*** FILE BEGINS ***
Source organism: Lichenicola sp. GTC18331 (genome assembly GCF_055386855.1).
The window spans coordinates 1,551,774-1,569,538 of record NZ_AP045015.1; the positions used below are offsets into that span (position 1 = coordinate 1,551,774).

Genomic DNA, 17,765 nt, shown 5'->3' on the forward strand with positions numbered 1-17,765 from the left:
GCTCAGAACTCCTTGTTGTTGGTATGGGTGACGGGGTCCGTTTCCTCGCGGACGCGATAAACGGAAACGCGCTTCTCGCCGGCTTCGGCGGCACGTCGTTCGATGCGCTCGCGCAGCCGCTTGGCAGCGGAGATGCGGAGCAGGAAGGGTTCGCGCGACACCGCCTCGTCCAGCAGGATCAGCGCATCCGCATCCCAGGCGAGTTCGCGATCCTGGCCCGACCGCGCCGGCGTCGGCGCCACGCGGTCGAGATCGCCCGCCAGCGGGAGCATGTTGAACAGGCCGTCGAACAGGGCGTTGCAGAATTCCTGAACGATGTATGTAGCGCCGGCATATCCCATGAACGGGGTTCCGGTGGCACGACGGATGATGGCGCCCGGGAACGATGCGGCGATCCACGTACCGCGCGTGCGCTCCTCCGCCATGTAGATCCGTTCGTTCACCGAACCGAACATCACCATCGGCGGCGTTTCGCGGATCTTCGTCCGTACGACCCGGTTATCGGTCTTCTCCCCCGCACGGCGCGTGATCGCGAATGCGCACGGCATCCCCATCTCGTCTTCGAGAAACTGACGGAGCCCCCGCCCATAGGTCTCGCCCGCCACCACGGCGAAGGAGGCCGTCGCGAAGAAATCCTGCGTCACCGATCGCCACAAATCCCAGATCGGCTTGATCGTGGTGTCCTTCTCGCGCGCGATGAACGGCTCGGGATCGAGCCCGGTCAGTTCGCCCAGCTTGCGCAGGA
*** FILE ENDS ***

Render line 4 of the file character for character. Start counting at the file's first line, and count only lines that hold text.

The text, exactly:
GCTCAGAACTCCTTGTTGTTGGTATGGGTGACGGGGTCCGTTTCCTCGCGGACGCGATAAACGGAAACGCGCTTCTCGCCGGCTTCGGCGGCACGTCGTTCGATGCGCTCGCGCAGCCGCTTGGCAGCGGAGATGCGGAGCAGGAAGGGTTCGCGCGACACCGCCTCGTCCAGCAGGATCAGCGCATCCGCATCCCAGGCGAGTTCGCGATCCTGGCCCGACCGCGCCGGCGTCGGCGCCACGCGGTCGAGATCGCCCGCCAGCGGGAGCATGTTGAACAGGCCGTCGAACAGGGCGTTGCAGAATTCCTGAACGATGTATGTAGCGCCGGCATATCCCATGAACGGGGTTCCGGTGGCACGACGGATGATGGCGCCCGGGAACGATGCGGCGATCCACGTACCGCGCGTGCGCTCCTCCGCCATGTAGATCCGTTCGTTCACCGAACCGAACATCACCATCGGCGGCGTTTCGCGGATCTTCGTCCGTACGACCCGGTTATCGGTCTTCTCCCCCGCACGGCGCGTGATCGCGAATGCGCACGGCATCCCCATCTCGTCTTCGAGAAACTGACGGAGCCCCCGCCCATAGGTCTCGCCCGCCACCACGGCGAAGGAGGCCGTCGCGAAGAAATCCTGCGTCACCGATCGCCACAAATCCCAGATCGGCTTGATCGTGGTGTCCTTCTCGCGCGCGATGAACGGCTCGGGATCGAGCCCGGTCAGTTCGCCCAGCTTGCGCAGGA